Hickory (Carya ovata) grows throughout the eastern half of the United States and is comprised of several species with varying hardness and characteristics. Most commercial production of hickory is from the Mid-Atlantic and Central States and is comprised of the species known as Shag Bark or Pignut. We see logs of both species come into our log yard as Central New Hampshire is at the northern distribution for the Shag Bark Hickory and Pignut Hickory grows to the southern New Hampshire border.

The sapwood of Hickory is white and can be wide, particularly in second-growth trees. The heartwood is reddish. The wood is exceedingly hard, heavy, and strong. Hickory is considered difficult to machine and glue. It holds nails well, but it tends to split.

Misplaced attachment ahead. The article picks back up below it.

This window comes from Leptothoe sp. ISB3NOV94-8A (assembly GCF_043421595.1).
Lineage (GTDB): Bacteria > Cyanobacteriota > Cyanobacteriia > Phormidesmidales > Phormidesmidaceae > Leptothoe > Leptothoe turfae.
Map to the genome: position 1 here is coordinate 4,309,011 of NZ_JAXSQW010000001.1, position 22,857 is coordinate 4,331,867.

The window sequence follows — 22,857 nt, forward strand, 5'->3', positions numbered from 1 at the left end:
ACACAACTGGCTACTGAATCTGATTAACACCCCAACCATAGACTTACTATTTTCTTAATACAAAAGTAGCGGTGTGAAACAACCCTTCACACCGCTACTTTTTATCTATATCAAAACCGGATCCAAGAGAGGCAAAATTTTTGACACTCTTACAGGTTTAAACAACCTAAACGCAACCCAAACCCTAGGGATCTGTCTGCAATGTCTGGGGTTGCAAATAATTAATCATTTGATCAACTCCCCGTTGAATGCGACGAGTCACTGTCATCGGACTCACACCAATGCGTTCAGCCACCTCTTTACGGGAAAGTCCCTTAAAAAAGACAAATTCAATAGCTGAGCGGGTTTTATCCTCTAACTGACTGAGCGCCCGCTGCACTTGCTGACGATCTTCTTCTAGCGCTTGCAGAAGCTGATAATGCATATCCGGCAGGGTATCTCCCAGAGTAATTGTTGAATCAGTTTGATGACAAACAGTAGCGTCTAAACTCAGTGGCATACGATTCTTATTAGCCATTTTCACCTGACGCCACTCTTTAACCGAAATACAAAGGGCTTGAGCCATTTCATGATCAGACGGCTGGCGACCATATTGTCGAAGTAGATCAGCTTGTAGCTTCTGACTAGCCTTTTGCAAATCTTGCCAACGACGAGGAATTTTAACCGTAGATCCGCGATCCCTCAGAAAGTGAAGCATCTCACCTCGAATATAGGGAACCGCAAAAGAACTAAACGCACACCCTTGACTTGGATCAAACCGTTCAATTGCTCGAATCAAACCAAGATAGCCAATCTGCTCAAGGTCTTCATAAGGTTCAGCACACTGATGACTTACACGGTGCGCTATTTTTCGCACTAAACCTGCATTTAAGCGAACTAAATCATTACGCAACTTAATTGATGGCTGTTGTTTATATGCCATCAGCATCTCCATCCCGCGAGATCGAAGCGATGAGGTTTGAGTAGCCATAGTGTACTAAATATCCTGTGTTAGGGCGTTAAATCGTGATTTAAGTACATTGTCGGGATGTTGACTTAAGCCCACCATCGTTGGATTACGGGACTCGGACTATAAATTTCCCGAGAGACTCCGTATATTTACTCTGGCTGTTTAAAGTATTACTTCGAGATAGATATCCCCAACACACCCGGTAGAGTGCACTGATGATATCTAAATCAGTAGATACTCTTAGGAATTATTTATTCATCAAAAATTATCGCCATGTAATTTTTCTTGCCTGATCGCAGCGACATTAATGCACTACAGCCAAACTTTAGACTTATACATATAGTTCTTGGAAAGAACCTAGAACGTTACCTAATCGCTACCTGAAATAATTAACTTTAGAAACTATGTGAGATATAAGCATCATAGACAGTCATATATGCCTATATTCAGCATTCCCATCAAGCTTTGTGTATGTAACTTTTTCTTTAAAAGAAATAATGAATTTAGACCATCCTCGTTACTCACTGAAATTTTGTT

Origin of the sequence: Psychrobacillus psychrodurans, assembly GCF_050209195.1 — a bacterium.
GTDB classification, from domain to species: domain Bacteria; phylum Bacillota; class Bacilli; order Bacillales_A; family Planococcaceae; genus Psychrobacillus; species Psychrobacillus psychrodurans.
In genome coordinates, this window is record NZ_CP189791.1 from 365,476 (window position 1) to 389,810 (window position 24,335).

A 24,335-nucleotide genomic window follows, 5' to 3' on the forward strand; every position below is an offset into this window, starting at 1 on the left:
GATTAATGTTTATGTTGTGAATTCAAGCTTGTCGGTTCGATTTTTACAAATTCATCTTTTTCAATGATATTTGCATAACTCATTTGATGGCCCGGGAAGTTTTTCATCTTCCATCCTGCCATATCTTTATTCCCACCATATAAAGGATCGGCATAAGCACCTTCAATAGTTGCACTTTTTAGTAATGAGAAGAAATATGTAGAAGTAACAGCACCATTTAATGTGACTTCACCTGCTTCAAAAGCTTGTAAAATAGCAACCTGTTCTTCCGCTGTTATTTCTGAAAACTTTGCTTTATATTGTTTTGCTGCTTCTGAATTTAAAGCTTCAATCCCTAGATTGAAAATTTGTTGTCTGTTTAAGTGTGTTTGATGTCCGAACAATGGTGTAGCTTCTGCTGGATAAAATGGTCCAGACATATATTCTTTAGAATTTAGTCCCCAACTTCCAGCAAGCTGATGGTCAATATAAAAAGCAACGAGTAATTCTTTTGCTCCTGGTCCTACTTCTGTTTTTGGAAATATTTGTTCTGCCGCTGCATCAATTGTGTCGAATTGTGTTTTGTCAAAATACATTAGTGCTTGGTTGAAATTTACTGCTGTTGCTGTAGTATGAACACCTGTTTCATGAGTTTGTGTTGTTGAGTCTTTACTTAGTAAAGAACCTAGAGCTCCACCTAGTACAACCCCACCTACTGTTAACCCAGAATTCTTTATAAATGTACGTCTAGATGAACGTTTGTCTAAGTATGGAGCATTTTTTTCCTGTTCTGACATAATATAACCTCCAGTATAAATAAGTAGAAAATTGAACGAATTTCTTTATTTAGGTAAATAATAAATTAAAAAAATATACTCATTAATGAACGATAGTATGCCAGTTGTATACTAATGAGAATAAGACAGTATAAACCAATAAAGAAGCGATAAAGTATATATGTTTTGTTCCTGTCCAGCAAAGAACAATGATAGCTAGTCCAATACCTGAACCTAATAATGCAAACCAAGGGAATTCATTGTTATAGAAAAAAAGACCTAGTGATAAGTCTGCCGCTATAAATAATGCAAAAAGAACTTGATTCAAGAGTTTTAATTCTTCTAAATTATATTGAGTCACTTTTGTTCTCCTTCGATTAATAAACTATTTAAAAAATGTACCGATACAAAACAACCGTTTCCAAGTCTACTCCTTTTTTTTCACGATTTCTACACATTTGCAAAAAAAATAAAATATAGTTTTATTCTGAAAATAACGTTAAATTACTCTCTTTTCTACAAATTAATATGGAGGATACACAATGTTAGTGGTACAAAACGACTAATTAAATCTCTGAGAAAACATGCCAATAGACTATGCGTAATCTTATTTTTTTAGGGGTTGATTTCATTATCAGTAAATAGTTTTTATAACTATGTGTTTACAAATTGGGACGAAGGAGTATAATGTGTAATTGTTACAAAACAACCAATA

Hickory is mainly used for tool handles requiring a high shock resistance. It is also used for ladder rungs, athletic equipment (such as baseball bats, archery equipment, and skis), and furniture. Lower grade hickory is used for pallets. Sawdust and chips are used in smoking to flavor meats.

Please give us a call at 603-798-5135
or email us if you have questions!


*All types of wood dust that are inhaled are hazardous to your health and have the potential to cause allergic reactions in sensitive people. Please wear the proper personal protective equipment when working with any type of wood.*

For more information about this species, please visit The Wood Database.

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